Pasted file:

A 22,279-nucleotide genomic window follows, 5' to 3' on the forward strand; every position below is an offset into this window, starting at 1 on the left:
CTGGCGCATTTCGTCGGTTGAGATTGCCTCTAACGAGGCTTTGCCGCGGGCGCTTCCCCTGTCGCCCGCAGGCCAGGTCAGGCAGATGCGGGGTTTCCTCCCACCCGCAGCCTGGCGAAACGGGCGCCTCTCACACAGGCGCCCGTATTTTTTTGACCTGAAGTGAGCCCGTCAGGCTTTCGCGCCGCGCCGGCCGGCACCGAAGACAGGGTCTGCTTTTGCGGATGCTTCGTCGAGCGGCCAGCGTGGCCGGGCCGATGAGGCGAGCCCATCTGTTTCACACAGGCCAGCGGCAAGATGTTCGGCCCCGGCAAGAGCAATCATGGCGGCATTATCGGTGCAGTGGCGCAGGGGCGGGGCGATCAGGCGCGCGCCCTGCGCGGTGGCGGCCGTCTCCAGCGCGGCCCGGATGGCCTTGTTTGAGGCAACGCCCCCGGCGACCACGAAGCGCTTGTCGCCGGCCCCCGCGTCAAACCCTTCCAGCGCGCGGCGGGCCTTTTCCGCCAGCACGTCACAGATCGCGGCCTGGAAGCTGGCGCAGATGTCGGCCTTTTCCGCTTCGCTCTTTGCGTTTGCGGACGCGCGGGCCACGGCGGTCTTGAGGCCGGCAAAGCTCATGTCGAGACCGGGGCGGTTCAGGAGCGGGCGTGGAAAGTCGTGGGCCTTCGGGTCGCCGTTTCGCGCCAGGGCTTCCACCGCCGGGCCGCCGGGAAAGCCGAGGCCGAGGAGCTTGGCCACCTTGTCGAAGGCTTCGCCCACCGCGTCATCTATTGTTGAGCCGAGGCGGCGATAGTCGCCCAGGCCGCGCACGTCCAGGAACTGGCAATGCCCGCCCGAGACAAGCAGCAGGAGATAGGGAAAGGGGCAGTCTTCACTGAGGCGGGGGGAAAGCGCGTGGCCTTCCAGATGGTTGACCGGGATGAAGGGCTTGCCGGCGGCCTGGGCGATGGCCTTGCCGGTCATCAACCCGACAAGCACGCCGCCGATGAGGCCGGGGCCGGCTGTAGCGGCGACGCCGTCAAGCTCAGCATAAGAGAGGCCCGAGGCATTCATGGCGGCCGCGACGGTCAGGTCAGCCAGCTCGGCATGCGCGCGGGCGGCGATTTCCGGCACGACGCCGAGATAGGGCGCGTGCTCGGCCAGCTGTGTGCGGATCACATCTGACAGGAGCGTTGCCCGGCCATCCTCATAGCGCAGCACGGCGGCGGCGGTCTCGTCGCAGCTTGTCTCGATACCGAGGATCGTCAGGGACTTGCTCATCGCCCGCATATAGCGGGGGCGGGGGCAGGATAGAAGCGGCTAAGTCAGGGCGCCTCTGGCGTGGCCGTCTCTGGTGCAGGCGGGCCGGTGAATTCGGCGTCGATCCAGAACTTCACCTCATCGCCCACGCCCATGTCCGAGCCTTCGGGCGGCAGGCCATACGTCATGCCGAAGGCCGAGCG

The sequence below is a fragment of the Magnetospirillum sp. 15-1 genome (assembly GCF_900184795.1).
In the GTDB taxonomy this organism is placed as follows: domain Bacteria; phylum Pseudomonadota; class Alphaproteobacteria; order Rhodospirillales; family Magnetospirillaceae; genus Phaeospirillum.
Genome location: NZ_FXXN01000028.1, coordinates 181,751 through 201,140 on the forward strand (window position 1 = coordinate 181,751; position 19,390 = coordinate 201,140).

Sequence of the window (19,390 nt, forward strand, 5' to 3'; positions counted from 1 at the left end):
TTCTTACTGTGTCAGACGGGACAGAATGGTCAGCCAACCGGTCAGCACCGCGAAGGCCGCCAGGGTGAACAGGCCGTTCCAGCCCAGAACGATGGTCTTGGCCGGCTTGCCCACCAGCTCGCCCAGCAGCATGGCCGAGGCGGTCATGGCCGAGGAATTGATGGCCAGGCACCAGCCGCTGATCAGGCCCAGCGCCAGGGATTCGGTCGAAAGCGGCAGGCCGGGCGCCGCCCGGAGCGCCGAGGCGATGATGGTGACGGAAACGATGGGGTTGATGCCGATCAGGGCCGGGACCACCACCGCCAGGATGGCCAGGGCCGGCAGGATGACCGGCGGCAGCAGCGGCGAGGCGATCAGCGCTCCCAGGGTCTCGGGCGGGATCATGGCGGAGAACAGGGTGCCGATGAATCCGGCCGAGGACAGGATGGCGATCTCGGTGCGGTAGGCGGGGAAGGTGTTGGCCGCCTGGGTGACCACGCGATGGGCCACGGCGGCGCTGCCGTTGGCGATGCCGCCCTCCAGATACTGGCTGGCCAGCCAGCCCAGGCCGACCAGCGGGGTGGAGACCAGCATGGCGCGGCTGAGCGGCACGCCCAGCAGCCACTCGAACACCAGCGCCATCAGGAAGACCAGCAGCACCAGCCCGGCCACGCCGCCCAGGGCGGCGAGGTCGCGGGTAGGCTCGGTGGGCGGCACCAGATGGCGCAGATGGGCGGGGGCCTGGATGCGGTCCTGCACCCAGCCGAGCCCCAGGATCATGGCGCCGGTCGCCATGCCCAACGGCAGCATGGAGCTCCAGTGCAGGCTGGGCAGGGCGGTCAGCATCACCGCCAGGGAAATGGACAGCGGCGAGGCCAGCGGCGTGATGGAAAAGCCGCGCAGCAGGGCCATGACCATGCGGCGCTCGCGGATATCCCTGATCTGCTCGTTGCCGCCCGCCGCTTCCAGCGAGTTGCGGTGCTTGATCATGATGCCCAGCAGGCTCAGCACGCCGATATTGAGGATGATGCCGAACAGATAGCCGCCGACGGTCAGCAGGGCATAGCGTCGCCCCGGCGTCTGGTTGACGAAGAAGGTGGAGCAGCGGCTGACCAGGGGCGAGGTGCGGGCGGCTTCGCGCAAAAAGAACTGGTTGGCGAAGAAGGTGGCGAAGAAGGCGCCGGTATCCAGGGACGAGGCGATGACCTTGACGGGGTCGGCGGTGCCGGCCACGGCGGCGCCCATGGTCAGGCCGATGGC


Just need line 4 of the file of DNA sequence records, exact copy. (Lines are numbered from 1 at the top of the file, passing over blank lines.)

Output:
In the GTDB taxonomy this organism is placed as follows: domain Bacteria; phylum Pseudomonadota; class Alphaproteobacteria; order Rhodospirillales; family Magnetospirillaceae; genus Phaeospirillum.